The manufacturing of bone implants involves a great deal of problems which are still to be solved. One of the most important challenges are implant-associated infections which make the development of implants with intrinsic antibacterial properties a pressing issue. This is precisely what they are trying to achieve at the Department of Biomechanical Engineering (TU Delft).
They’ve just studied the effect of both Ag and copper nanoparticles on TiO2 surfaces and its effectiveness as antibacterial and osteoconductive biomaterials. In fact they’ve observed that these materials “have a strong antibacterial behavior against both planktonic and adherent bacteria in vitro conditions.”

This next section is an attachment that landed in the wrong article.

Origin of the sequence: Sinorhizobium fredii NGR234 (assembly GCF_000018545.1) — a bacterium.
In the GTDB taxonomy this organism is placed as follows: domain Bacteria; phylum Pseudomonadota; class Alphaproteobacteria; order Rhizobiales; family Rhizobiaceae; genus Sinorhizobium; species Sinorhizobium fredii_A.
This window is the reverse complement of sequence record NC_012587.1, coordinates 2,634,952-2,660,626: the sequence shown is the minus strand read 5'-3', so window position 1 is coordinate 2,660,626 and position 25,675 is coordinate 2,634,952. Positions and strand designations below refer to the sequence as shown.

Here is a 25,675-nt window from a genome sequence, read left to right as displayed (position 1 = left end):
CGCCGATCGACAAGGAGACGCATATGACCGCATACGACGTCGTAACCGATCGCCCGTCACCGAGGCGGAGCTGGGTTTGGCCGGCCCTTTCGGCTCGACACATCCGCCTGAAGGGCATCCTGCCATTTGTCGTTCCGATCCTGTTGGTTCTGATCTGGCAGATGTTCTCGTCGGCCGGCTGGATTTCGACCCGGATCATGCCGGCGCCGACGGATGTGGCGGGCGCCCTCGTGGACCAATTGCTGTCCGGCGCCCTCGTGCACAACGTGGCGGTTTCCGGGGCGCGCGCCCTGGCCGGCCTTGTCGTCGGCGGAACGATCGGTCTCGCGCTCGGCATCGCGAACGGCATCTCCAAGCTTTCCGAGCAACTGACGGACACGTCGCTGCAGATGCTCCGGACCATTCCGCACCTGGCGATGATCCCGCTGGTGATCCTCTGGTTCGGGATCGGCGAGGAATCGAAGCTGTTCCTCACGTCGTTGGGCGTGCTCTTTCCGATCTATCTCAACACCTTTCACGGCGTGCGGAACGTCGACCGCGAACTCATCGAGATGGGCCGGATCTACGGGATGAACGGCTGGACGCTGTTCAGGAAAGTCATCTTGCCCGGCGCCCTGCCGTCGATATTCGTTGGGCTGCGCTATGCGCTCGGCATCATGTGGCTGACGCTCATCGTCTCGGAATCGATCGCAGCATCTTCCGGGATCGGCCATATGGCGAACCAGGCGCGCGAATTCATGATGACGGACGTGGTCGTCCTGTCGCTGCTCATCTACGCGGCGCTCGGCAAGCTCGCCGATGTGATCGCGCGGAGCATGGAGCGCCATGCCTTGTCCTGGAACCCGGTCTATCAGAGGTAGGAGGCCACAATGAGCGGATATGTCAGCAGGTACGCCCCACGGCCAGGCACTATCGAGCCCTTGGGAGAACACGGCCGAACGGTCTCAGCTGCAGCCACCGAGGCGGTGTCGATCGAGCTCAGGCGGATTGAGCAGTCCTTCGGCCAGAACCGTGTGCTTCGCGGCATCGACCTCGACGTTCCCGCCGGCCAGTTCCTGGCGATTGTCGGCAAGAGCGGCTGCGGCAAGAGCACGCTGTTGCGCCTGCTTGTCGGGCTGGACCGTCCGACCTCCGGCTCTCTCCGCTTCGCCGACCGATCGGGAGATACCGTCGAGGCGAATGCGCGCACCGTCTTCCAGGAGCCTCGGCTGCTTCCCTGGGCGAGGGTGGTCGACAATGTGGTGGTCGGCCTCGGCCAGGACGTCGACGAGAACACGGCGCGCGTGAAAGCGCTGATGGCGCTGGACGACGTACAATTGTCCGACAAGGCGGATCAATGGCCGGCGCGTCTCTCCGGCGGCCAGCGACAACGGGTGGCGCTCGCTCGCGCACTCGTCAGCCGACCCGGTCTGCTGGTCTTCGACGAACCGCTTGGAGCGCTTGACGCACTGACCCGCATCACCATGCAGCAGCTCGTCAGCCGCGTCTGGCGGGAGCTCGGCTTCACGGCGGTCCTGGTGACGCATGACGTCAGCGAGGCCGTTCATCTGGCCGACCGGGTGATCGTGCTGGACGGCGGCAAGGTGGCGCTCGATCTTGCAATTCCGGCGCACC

These results have been published in the Journal of Materials Chemistry B and have been featured on the cover. We designed the picture under the supervision of Ingmar A. J. van Hengel, first author of the paper.